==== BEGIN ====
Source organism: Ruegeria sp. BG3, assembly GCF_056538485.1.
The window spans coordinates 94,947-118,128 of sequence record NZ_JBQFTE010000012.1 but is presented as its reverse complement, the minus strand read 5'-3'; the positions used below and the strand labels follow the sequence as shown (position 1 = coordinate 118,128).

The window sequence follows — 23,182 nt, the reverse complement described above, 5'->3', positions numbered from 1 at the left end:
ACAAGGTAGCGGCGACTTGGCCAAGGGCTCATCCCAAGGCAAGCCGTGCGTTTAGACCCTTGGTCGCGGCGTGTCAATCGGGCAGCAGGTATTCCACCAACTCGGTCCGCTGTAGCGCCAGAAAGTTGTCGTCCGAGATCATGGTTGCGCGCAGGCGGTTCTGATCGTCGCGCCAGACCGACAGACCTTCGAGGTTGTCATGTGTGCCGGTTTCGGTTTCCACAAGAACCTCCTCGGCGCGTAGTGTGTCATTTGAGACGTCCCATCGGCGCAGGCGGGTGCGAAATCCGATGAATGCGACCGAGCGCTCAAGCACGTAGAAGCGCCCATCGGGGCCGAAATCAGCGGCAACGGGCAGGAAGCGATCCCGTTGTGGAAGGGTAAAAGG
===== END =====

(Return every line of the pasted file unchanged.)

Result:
Source organism: Ruegeria sp. BG3, assembly GCF_056538485.1.
The window spans coordinates 94,947-118,128 of sequence record NZ_JBQFTE010000012.1 but is presented as its reverse complement, the minus strand read 5'-3'; the positions used below and the strand labels follow the sequence as shown (position 1 = coordinate 118,128).

The window sequence follows — 23,182 nt, the reverse complement described above, 5'->3', positions numbered from 1 at the left end:
ACAAGGTAGCGGCGACTTGGCCAAGGGCTCATCCCAAGGCAAGCCGTGCGTTTAGACCCTTGGTCGCGGCGTGTCAATCGGGCAGCAGGTATTCCACCAACTCGGTCCGCTGTAGCGCCAGAAAGTTGTCGTCCGAGATCATGGTTGCGCGCAGGCGGTTCTGATCGTCGCGCCAGACCGACAGACCTTCGAGGTTGTCATGTGTGCCGGTTTCGGTTTCCACAAGAACCTCCTCGGCGCGTAGTGTGTCATTTGAGACGTCCCATCGGCGCAGGCGGGTGCGAAATCCGATGAATGCGACCGAGCGCTCAAGCACGTAGAAGCGCCCATCGGGGCCGAAATCAGCGGCAACGGGCAGGAAGCGATCCCGTTGTGGAAGGGTAAAAGG